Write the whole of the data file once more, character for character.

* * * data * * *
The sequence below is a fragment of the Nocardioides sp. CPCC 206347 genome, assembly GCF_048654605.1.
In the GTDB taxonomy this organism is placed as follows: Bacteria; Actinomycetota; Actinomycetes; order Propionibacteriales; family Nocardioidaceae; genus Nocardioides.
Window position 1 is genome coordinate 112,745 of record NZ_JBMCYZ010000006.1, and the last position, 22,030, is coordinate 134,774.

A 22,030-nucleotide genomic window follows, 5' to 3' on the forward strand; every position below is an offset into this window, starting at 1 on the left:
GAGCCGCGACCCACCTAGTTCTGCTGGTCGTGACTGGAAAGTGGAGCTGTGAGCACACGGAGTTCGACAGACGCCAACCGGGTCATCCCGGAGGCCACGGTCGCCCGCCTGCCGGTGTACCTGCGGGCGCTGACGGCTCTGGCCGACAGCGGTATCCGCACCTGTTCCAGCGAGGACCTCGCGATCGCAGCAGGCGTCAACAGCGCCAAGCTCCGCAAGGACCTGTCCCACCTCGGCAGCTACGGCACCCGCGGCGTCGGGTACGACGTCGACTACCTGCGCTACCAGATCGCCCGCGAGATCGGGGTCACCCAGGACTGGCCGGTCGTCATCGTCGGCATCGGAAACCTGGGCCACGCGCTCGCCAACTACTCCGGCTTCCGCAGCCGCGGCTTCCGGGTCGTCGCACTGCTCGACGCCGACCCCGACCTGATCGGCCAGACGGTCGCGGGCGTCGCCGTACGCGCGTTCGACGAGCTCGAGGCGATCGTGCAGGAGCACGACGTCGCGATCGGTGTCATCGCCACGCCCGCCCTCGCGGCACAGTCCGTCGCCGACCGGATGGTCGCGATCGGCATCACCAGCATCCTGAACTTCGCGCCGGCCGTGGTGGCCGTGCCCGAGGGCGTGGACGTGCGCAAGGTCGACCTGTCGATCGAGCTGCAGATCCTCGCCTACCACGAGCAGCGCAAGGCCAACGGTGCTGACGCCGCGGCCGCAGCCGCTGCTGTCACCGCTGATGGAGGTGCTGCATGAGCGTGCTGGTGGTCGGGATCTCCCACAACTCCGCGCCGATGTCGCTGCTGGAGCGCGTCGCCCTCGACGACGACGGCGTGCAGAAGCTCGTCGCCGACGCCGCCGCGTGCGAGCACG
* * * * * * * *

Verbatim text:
The sequence below is a fragment of the Nocardioides sp. CPCC 206347 genome, assembly GCF_048654605.1.
In the GTDB taxonomy this organism is placed as follows: Bacteria; Actinomycetota; Actinomycetes; order Propionibacteriales; family Nocardioidaceae; genus Nocardioides.
Window position 1 is genome coordinate 112,745 of record NZ_JBMCYZ010000006.1, and the last position, 22,030, is coordinate 134,774.

A 22,030-nucleotide genomic window follows, 5' to 3' on the forward strand; every position below is an offset into this window, starting at 1 on the left:
GAGCCGCGACCCACCTAGTTCTGCTGGTCGTGACTGGAAAGTGGAGCTGTGAGCACACGGAGTTCGACAGACGCCAACCGGGTCATCCCGGAGGCCACGGTCGCCCGCCTGCCGGTGTACCTGCGGGCGCTGACGGCTCTGGCCGACAGCGGTATCCGCACCTGTTCCAGCGAGGACCTCGCGATCGCAGCAGGCGTCAACAGCGCCAAGCTCCGCAAGGACCTGTCCCACCTCGGCAGCTACGGCACCCGCGGCGTCGGGTACGACGTCGACTACCTGCGCTACCAGATCGCCCGCGAGATCGGGGTCACCCAGGACTGGCCGGTCGTCATCGTCGGCATCGGAAACCTGGGCCACGCGCTCGCCAACTACTCCGGCTTCCGCAGCCGCGGCTTCCGGGTCGTCGCACTGCTCGACGCCGACCCCGACCTGATCGGCCAGACGGTCGCGGGCGTCGCCGTACGCGCGTTCGACGAGCTCGAGGCGATCGTGCAGGAGCACGACGTCGCGATCGGTGTCATCGCCACGCCCGCCCTCGCGGCACAGTCCGTCGCCGACCGGATGGTCGCGATCGGCATCACCAGCATCCTGAACTTCGCGCCGGCCGTGGTGGCCGTGCCCGAGGGCGTGGACGTGCGCAAGGTCGACCTGTCGATCGAGCTGCAGATCCTCGCCTACCACGAGCAGCGCAAGGCCAACGGTGCTGACGCCGCGGCCGCAGCCGCTGCTGTCACCGCTGATGGAGGTGCTGCATGAGCGTGCTGGTGGTCGGGATCTCCCACAACTCCGCGCCGATGTCGCTGCTGGAGCGCGTCGCCCTCGACGACGACGGCGTGCAGAAGCTCGTCGCCGACGCCGCCGCGTGCGAGCACG